The Charity & Security Network (C&SN), in partnership with the Alliance for Peacebuilding (AfP) and 11 other member organizations, sent a letter to U.S. officials urging defeat of Kenya’s proposal to designate Al-Shabaab a terrorist organization under UN Security Council Resolution 1267, which has no humanitarian safeguards. Al-Shabaab is currently sanctioned under Resolutions 1844 and 1916, which both have protections for humanitarian action. Designation without such safeguards would have severely impacted already-limited humanitarian access in Somalia. Six countries on the Security Council—the United States, Germany, Belgium, Poland, France and Kuwait—blocked this resolution.

The 2011 famine in Somalia was devastating and the high impact was preventable: 260,000 people died, in part because humanitarian safeguards were not put in place on time, particularly by the U.S. As a result many NGOs were not able to deliver aid to Al-Shabaab-controlled areas without putting their staffs and organizations at risk of fines or prosecution. Since then the UN has established such safeguards in Resolutions 1844 and 1916.

Working in Somalia is already difficult and dangerous, and the added legal jeopardy Resolution 1267 would have deeply exacerbated these problems. According to a letter opposing the proposed designation written by 20 high-level diplomats and humanitarians, Somalia currently has four million people in need of humanitarian aid, including one million children facing malnutrition. Successfully designating Al-Shabaab under Resolution 1267 would have deeply impacted the ability of humanitarian organizations to deliver aid to people desperately in need.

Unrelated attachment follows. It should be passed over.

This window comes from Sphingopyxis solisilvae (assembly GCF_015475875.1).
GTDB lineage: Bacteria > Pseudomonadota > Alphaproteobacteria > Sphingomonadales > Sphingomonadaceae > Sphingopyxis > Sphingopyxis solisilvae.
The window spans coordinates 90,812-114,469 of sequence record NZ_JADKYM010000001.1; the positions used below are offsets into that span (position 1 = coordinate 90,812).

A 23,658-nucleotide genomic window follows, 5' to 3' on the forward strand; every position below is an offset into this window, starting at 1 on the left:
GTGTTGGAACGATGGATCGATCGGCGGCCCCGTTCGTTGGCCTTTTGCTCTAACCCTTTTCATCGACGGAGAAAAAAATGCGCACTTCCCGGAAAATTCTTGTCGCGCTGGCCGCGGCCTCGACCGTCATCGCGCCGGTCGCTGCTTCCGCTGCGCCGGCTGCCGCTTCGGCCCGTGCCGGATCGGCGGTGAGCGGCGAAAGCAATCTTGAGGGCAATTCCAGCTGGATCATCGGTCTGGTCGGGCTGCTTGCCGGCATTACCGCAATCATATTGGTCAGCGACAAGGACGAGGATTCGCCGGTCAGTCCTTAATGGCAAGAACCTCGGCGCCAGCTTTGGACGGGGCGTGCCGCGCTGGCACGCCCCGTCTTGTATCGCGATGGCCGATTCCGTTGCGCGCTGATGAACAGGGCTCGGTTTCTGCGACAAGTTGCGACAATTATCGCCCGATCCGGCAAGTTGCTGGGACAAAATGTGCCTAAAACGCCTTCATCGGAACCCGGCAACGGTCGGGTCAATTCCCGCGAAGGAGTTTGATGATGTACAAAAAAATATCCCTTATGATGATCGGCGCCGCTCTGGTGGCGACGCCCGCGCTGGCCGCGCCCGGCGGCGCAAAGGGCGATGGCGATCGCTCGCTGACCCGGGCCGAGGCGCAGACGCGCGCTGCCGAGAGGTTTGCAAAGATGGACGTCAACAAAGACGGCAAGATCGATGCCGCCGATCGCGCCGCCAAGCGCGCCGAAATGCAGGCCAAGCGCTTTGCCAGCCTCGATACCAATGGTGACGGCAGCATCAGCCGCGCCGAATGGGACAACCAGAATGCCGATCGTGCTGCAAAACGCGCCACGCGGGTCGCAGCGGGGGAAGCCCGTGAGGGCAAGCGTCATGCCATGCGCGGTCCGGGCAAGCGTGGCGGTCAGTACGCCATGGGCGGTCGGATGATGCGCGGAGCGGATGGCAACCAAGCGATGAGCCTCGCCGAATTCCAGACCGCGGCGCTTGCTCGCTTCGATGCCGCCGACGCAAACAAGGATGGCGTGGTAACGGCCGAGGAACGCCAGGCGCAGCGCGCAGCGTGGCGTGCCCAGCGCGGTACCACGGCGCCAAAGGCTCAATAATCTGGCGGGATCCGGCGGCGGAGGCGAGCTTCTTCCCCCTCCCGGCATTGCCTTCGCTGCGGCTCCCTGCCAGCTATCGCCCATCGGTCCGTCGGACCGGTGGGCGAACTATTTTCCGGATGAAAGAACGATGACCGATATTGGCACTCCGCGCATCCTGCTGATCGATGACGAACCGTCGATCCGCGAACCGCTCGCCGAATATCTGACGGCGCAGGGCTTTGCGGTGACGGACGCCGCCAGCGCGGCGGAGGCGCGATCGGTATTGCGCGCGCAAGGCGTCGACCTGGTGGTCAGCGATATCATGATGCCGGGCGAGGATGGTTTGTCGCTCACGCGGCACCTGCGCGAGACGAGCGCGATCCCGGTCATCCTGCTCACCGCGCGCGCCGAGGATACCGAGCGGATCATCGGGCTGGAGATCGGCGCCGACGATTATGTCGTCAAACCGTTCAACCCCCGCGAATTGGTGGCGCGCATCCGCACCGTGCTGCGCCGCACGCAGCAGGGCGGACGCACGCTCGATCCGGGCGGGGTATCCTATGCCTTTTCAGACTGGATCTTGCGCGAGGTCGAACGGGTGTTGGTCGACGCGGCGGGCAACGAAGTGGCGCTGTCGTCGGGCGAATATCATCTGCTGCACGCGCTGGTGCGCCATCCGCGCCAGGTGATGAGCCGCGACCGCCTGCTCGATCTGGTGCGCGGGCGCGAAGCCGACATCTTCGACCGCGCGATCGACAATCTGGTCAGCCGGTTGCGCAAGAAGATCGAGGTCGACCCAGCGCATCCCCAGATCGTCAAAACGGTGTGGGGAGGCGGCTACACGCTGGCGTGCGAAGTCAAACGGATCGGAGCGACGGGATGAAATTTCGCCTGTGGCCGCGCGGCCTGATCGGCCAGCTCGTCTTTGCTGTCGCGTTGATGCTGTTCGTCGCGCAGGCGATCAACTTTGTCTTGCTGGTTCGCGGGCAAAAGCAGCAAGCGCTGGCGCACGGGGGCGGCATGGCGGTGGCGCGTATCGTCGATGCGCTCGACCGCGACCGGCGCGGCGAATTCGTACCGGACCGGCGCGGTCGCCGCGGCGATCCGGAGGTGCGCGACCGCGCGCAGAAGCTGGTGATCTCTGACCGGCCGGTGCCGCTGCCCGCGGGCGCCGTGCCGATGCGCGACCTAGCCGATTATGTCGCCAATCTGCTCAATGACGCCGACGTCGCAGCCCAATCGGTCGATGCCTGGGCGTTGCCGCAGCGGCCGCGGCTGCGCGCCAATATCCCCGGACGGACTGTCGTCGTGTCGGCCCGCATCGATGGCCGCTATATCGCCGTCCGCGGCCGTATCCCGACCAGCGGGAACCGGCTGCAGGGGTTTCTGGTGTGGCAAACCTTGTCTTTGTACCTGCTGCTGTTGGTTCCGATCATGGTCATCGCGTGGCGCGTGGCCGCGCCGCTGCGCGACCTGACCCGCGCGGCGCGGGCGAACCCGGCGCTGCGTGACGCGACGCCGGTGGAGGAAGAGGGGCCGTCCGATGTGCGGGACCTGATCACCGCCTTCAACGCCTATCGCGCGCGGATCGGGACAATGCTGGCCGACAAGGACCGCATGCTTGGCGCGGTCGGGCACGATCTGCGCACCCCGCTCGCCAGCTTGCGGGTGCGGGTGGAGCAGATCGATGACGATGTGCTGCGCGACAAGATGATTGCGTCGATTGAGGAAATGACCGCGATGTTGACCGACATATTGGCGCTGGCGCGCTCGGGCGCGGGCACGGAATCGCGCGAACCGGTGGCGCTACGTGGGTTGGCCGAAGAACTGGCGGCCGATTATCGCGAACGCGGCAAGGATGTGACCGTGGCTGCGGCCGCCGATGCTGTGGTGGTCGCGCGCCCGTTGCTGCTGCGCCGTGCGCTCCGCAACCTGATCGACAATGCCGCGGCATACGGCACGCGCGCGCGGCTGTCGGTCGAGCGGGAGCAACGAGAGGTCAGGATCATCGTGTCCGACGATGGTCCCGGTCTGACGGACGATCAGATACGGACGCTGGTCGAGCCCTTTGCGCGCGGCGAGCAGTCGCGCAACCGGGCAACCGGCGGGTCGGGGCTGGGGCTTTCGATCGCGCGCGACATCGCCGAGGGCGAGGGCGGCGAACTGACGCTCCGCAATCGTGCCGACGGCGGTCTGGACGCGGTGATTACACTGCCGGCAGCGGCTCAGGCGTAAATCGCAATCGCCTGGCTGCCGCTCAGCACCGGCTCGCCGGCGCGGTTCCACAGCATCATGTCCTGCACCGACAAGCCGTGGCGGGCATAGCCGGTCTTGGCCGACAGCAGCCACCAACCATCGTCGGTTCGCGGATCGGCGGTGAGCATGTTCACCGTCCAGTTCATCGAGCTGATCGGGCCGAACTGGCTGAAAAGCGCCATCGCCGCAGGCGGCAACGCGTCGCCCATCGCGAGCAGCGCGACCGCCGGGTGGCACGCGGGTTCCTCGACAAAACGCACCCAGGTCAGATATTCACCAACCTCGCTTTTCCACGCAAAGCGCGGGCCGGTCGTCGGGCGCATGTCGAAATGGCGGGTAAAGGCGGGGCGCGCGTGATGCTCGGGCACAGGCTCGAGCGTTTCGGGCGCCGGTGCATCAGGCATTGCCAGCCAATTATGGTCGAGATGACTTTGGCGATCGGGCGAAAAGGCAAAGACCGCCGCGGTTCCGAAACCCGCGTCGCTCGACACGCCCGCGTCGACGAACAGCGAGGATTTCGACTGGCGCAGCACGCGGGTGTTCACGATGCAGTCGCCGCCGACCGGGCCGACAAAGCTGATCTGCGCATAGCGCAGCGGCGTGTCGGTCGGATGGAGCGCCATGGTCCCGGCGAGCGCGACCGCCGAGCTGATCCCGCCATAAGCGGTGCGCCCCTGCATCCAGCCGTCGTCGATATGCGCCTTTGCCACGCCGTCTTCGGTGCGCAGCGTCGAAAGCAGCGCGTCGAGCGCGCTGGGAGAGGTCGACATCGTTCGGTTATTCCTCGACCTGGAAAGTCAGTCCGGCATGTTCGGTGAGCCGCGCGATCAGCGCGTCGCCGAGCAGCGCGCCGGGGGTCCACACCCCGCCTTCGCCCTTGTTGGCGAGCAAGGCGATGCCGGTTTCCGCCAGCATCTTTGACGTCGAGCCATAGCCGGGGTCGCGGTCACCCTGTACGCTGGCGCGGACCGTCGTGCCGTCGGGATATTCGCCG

C&SN’s letter was addressed to the Departments of State and Treasury, USAID and Congressional foreign policy leaders urging them to block Kenya’s proposal to the Security Council. It was signed by the following organizations:

  • Alliance for Peacebuilding
  • American Friends Service Committee
  • American Relief Agency for the Horn of Africa
  • Charity & Security Network
  • Defending Rights & Dissent
  • Finn Church Aid
  • Friends Committee on National Legislation
  • International Civil Society Action Network
  • Kinder USA
  • Peace Appeal Foundation
  • Peace Direct
  • Terre des hommes
  • Young-adult Empowerment Initiative

This effort proves the importance of working together to address threats to principled humanitarian action and people in need.